Bordeaux Europe France Médoc Pauillac Travel

Bordeaux: Château Lafite Rothschild Visit

Missing our visite to Janneau Armagnac in Condom gave us more impetus to reach our next destination on time. As we approach Bordeaux, I remembered the warning given to me by a friend who drove around France, regarding the massive and confusing roundabouts. I caution Mr G to avoid more disappointments.

Roundabouts or rond-points, exist in abundance in France. On the approach, a large sign indicates the directions to be taken and their destinations. Sometimes, names of towns that do not feature on maps are posted. If we’re uncertain of our direction, we usually circle around once, twice, sometimes three times. After a process of elimination we make a choice. There is always a zone industrielle or centre ville somewhere. We drive off in our chosen direction. A few kilometres later, one of us realises we are approaching a town that should not be on our way. So we turn around, negotiating more roundabouts, in order to take another exit. Who said driving is no fun?

Chateau St Julien

Château St Julien

We reach Bordeaux and its colossal roundabout. There is no sign to point us in the direction of Médoc. We choose an exit that takes us among major embouteillages, bumper to bumper traffic to the city centre and find ourselves inadvertently in front of our Minotel. We stop and ask for directions to Pauillac. We have three appointments to visit Château Mouton Rothschild, Château Lafite Rothschild and Château Margaux, each an hour apart.

We are already forty minutes late for the first one and when I telephone their office from the Minotel, they regretfully could not see us at a later time. Feeling sorry for us, the receptionist gives us a local map with specific directions on the fastest route to reach Médoc.

We are back en route, past city traffic and onto the D2 north to Médoc. Two zones divide Médoc, the Bas-Médoc and the larger more prestigious Haut-Médoc. We pass the little town of Margaux and continue further north to Pauillac. Once in the town, we drive around trying to locate Château Lafite-Rothschild. There is only one directional sign to the Château and no further clues. We must have toured the region twice before Mr G decides to stop at an unidentified Château. He is certain it is the one.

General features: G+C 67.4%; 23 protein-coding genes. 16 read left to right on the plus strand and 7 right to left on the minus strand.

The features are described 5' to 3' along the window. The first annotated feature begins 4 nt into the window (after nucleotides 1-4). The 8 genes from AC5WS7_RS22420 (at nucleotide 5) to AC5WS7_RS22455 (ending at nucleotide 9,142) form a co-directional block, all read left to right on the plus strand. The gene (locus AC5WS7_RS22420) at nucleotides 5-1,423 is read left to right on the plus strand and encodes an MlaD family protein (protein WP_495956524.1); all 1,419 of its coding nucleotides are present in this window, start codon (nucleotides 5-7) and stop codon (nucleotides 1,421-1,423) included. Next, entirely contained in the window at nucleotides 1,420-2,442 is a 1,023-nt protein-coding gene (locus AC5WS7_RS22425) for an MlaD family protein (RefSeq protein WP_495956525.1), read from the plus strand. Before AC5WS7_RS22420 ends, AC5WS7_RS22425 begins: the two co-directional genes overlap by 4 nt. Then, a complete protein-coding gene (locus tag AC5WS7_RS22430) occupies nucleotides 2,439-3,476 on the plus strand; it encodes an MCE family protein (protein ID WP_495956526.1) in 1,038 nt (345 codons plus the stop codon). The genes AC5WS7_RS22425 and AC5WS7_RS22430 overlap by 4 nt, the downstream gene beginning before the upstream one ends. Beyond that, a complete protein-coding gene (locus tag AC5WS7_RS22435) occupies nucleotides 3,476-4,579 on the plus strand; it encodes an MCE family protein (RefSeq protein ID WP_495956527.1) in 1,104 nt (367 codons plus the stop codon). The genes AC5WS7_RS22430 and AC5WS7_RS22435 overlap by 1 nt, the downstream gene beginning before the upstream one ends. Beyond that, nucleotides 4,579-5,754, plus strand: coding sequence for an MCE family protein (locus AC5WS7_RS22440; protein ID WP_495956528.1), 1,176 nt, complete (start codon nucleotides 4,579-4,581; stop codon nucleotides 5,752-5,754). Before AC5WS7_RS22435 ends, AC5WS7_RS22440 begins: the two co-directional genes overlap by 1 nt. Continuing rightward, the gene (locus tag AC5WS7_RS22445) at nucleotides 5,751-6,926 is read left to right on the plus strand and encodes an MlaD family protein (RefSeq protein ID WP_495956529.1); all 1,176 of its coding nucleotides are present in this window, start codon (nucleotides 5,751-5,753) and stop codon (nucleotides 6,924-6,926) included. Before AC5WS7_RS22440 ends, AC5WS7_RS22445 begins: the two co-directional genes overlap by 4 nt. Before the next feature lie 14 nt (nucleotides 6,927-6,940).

The closed doors are displaying a telephone number advising visitors to contact the Paris office in writing for an appointment. It corresponds to that on our confirmation letter. We check in half an hour late at the office. Apologetically, I explain to madame that we had trouble locating the premises so she says that she’ll speak to F. In the reception area, a middle-aged American couple is waiting, presumably for their visit. Monsieur scans our letter and I explain to him in French that we have been circling the area for half an hour trying to find the Château.

“Mais non!” he exclaims.

“Ce n’est pas marqué. C’est mon mari qui a eu l’idée que c’était ici.” I tell him that it isn’t sign-posted and in the end, it was my husband who was certain this is the place.

“Ah! Les maris, c’est pour ca!” he says with a smile. So that’s what husbands are for!

He informs us that the next appointment is half an hour early and also in English so he would be happy to combine the two.

Chateau Lafite Rothschild

The cellars of Château Lafite-Rothschild

From the reception are, we cross to a large hall where coopers make their casks and the process is explained. We enter another large room where the pressing of grapes occurs and huge stainless steel vats are in operation. The next cave contains parallel rows of barrels, some laid to rest, others being moved along wooden tracks. Two young children are playing among these, which did not please Monsieur from a safety point of view.

Chateau Lafite Rothschild